Calculus, all content (2017 edition)
Worked example: interval of convergence
The interval of converges of a power series is the interval of input values for which the series converges. To find it, we employ various techniques. See how it's done in this video.
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- Starting from6:16, i don't understand about the harmonic series and p-series. Why in p-series when p is equal to 1, it must be diverging ? thanks.(12 votes)
- When p = 1, it is just 1/n, right? if you add them up all the way to infinity, that IS just the famous harmonic series! Here is the link that Sal proves that harmonic series indeed, diverges! It is counter-intuitive that it diverges, but hopefully this video satisfies you ^^);
- How would I find the radius of convergence for this series?(6 votes)
- The radius of convergence is half of the interval of convergence. In the video, the interval is -5 to 5, which is an interval of 10, so the radius of convergence is 5.
(This is unaffected by whether the endpoints of the interval are included or not)(15 votes)
- shouldn't we test the end points? or do we always not include them?(6 votes)
- Yes, the end points need to be individually tested. Sometimes they're included, sometimes they're not, sometimes only one is and the other is not.(8 votes)
- This might be a stupid question but are there any function series whose convergence intervals are not contiguous? If no, why?(6 votes)
- how does 5^n/5^n+1 = 1/5(3 votes)
- great question! Think of it this way (sorry for the weird formatting):
When n=1, 5^n is just 5, right?
What about 5^(n+1)? If n=1, wouldn't that be 5^2 = 25?
Recall this rule of exponents: (X)^a•(X)^b = (X)^(a+b)
Therefore: (5)^n•(5)^1 = (5)^(n+1).
So, if you reverse that rule, it works this way:
while n=1, 5^(n+1) = 5•5^(n)
If you had a larger number, say 5^(n+7), then it devolves into 5•5^(n+6), because 5^1 = 5.
In the end, (5^n)/(5^[n+1]) = (5^n)/(5•5^n).
Hope this helps! Best of luck!(6 votes)
- When i do the ratio test and end up with an answer that doesnt include n does that mean that it diverges and has no interval of convergence? Or does that mean that it converges over any interval to that answer? For example
- If the answer is smaller than 1, the series always converges; if the answer is greater than 1, the series always diverges. It is inconclusive if the answer is equal to 1.
In other words, if it doesn't include n you still use the Ratio Test as usual. The limit as n approaches infinity won't change anything.(1 vote)
- If my limit evaluates to 0 does that mean that it converges over any interval?(2 votes)
- My answer is going to be yes, but I also want to say "for some cases" because I haven't seen enough cases. Take for example the infinite series of (x^k)/k!. You'll notice that |x| times the limit as k approaches infinity is equal to 0, meaning for any value of x you pick, you'll always find that r=0 for all real numbers, so the IOC would be over all reals.(2 votes)
- 7:55Monotonically?(1 vote)
- Monotonically decreasing means strictly decreasing; there's no point where the n+1th term is greater than the nth term.(3 votes)
- Does the interval of convergence always have to be symmetrical about c? That is, do the endpoints of the interval of convergence always have to be equidistant from c?(2 votes)
- No. I have had a problem before where I was given the task to find the interval of convergence for a Taylor series centered at 1, but the interval of convergence 0<x<4. Many factors affect the interval of convergance, and it is rarely symmetrical(1 vote)
- How did he come to decide that the absolute value of (x/5) is less than 1? Would any number work? Should I just assume that the absolute value of the sum of the series is less than 1?(1 vote)
- In order for a sequence to converge the r value must be less than 1 so in this case x/5 would need to be less than 1(2 votes)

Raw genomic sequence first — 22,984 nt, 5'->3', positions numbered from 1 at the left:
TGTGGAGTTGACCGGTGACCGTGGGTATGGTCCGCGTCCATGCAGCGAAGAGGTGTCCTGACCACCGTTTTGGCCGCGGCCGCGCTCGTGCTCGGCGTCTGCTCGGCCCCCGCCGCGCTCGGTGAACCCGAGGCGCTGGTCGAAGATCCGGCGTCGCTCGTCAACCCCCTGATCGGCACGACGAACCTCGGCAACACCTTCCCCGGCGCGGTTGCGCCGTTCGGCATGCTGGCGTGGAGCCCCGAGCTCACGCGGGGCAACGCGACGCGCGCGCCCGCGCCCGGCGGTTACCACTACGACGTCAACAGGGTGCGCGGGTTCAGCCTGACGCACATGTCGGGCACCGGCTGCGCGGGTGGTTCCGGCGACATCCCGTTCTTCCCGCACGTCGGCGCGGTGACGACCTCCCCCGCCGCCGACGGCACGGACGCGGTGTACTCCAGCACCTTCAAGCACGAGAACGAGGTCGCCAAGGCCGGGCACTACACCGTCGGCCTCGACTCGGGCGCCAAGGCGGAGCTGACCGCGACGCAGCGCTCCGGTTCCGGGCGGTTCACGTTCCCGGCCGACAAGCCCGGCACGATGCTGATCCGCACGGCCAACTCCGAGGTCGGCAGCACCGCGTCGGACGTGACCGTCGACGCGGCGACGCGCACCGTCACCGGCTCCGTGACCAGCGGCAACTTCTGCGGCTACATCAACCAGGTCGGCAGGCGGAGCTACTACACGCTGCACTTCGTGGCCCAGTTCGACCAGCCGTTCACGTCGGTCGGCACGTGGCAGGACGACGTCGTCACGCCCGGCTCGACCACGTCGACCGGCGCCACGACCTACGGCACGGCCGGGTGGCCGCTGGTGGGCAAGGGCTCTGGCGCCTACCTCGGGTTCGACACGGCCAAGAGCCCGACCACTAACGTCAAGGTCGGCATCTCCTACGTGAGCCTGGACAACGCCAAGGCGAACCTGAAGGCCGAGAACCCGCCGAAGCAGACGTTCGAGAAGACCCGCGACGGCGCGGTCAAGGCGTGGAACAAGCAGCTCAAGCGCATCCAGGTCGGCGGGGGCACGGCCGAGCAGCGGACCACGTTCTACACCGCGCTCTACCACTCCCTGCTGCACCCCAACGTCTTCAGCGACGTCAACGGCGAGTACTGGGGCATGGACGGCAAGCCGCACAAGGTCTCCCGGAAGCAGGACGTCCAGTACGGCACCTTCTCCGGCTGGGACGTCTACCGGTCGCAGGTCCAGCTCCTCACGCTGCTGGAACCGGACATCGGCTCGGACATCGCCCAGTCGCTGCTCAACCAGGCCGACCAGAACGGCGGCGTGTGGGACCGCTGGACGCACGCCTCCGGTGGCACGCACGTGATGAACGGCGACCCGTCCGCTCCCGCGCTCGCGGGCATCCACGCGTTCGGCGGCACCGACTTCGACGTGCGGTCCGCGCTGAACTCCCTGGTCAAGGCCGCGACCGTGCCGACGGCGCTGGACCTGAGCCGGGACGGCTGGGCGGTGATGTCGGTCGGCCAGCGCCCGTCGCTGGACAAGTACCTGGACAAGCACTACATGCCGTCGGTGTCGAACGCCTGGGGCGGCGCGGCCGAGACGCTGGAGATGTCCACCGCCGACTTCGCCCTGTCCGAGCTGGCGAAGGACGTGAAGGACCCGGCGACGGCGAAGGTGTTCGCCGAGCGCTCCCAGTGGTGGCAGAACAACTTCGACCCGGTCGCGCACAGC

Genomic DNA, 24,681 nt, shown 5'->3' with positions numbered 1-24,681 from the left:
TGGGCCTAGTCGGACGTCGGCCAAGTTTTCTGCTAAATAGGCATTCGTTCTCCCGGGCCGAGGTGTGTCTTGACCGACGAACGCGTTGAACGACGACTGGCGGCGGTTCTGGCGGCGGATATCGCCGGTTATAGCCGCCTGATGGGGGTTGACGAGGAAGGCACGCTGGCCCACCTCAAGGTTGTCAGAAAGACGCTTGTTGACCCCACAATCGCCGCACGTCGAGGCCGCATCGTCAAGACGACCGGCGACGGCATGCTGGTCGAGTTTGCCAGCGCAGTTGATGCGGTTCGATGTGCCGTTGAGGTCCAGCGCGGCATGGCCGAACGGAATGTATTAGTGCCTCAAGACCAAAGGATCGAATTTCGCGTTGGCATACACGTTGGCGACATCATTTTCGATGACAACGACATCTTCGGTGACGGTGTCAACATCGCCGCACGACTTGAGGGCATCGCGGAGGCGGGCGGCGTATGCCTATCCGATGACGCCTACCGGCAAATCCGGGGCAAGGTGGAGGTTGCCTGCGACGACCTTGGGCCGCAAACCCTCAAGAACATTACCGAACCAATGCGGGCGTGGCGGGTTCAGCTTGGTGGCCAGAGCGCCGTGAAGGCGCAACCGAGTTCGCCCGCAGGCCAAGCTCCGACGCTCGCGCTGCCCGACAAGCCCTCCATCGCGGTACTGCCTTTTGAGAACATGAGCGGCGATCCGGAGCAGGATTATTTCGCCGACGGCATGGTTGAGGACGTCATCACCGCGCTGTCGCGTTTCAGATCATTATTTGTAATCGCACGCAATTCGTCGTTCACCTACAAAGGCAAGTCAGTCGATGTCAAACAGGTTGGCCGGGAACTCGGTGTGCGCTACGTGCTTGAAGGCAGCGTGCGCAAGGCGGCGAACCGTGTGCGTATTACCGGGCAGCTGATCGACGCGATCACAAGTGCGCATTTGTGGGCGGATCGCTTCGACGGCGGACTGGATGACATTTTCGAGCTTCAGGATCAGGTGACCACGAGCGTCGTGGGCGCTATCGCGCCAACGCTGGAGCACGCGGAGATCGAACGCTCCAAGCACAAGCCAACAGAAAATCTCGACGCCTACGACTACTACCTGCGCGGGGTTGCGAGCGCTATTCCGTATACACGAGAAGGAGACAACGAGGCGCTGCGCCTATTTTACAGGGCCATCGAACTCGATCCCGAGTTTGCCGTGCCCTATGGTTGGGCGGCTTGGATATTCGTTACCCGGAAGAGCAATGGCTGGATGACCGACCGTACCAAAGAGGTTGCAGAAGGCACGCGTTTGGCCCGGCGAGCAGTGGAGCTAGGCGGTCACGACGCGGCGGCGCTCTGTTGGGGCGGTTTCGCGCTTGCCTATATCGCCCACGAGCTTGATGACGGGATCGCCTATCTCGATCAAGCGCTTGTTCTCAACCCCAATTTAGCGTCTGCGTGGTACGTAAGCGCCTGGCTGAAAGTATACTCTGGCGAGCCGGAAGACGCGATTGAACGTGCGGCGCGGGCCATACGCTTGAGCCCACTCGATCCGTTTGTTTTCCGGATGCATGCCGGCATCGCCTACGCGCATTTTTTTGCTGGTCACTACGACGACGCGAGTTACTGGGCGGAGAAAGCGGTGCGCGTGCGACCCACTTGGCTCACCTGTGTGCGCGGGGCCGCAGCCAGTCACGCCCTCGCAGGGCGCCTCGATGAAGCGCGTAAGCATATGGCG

- [Instructor] So we have an infinite series here, and the goal of this video is to try to figure out the interval of convergence for this series. And that's another way of saying for what x values, what range of x values, is this series going to converge? And like always pause this video and see if you can figure it out. When you look at this series, it doesn't fit cleanly into something like a geometric series or an alternating series. When I see something like this, I think about the ratio test, because it tends to be pretty general. To apply the ratio test, we want to think about the limit, the limit as n approaches infinity of the n plus oneth term, divided by the nth term and the absolute value of that. If this thing is less than one, so when this thing is less than one, then we are going to converge. And the x values that make this thing greater than one, we are going to diverge. And the x values that make this equal to one, well then we're going to be inconclusive and so we're going to have to use other techniques to think about whether we're going to converge or diverge. So let's just think about this, let's just evaluate this, so let's do that. Limit as n approaches infinity of the absolute value of a sub-n plus one well that's going to be x to the n plus one. Let me color code this, just so we know what we're doing. So this thing right over here is going to be x to the n plus one over n plus one times five to the n plus one. We're going to divide that by the nth term. We're going to divide that by the nth term. And that's just going to be x to the n over n times five to the n. We're going to take the absolute value of this whole thing. Now let me simplify this. I'll simplify it down here. So this is the same thing as x to the n plus one over n plus one times five to the n plus one, times the reciprocal of this. So it's going to be n times five to the n, over x to the n. And we could simplify this. This is going to be equal to, let's see, you divide numerator and denominator by x to the n, you're left with just an x. Then divide numerator and denominator by five to the n. That is going to be, that's a one, this is a one and then this is just going to be, five to the n plus one divided by five to the n, that's just going to be a five. And so what do we have? We have x times n. x times n, over, distribute the five, five n, five n plus one. Oh, let me be careful there. Let me distribute the five. Five n plus five, five times n, five times one. Five n plus one. Five n plus five (chuckles). All right, so let me just rewrite that. This is going to be equal to the limit as n approaches infinity of the absolute value of this thing. And actually to help us with this limit, let me rewrite it a little bit. Let me divide the numerator and the denominator both by n. I'm not changing the value, I'm doing the same thing to the numerator and the denominator. I'm dividing it by the same value. So if I divide the numerator and the denominator by n, this is going to be the same thing as x over five plus five to the n. So when you divided the numerator and the denominator by n, it becomes very clear what happens as n approaches infinity, As n approaches infinity, x doesn't change, five doesn't change, but five over n goes to zero. And so this limit is going to be equal to x over five. So that's a pretty neat, clean thing. Now we can use this to think about, and actually let me write this. This is going to be the absolute value of x over five. Now we can think about under which conditions is the absolute value of x over five going to be less than one and we're definitely gonna converge? Under what conditions are we going to be greater than one and definitely diverge? And then under what conditions is it inconclusive? So let's just see when we know we can converge. So the absolute value of x over five is less than one. This is our convergence situation. Well, that's the same thing as saying that x negative one is less than x over five, which is less than one. And you multiply all the sides by five. This is the same thing as negative five is less than x, which is less than five. So if we know that this is true, this is definitely going to be part of the interval of convergence. We know that if x meets these constraints, then our series is going to converge. But we're not done yet. We have to think about the inconclusive case. So let's think about the scenario where the absolute value of x over five, absolute value of x over five is equal to one. Or another way of thinking about this, that means x over five is equal to one or x over five is equal to negative one. And this means that x is equal to five or x is equal to negative five. So these are the two inconclusive cases using the ratio test. So let's test them out individually by looking back at the series and just substituting x equals five or x equals negative five. So in the first scenario, let me find a new color here, let me use red. So the first scenario of x equals five, let's go to our series. Then the series is going to be the sum from n equals one to infinity of five to the n over n times five to the n. Well, this is just going to be equal to the sum n equals one to infinity of one over n. This is a harmonic series. This is the p-series where p is equal to one. And we know our p-series of p is equal to one. That's going to diverge. And we know the harmonic series we've done in other videos, this definitely diverges. So this diverges. You could do that by p-series convergence test. If the p for a p-series is one, well you're gonna diverge. So now let's think about, so five is definitely not part of our interval of convergence. Now let's think about x equals negative five. When x equals negative five, let me get a another color going here. When x is equal to negative five, then this thing is going to be equal to the sum from n equals one to infinity of negative five to the n. Actually let me just write that as, I'll write it out negative five to the n over n times five to the n. This is the same thing as the sum from n equals one to infinity. We could write this as negative one to the n times five to the, times five to the n, over n times five to the n. And now this thing, this is an alternating harmonic series. And so you could actually use the, you might already know that that converges, or you could use the alternating series test. The alternating series test, it might be a little bit clearer if I write it like this. That this is an alternating series. So in an alternating series test, if we see that this thing is monotonically decreasing and the limit as n approaches infinity is zero, this thing converges. The alternating harmonic series actually converges. So this converges. So given that this converges, you could view this as this boundary here. We would include that in our interval of convergence. So x doesn't just have to be strictly greater than negative five, it could be greater than or equal to negative five, but it has to be less than five. This is our true interval of convergence.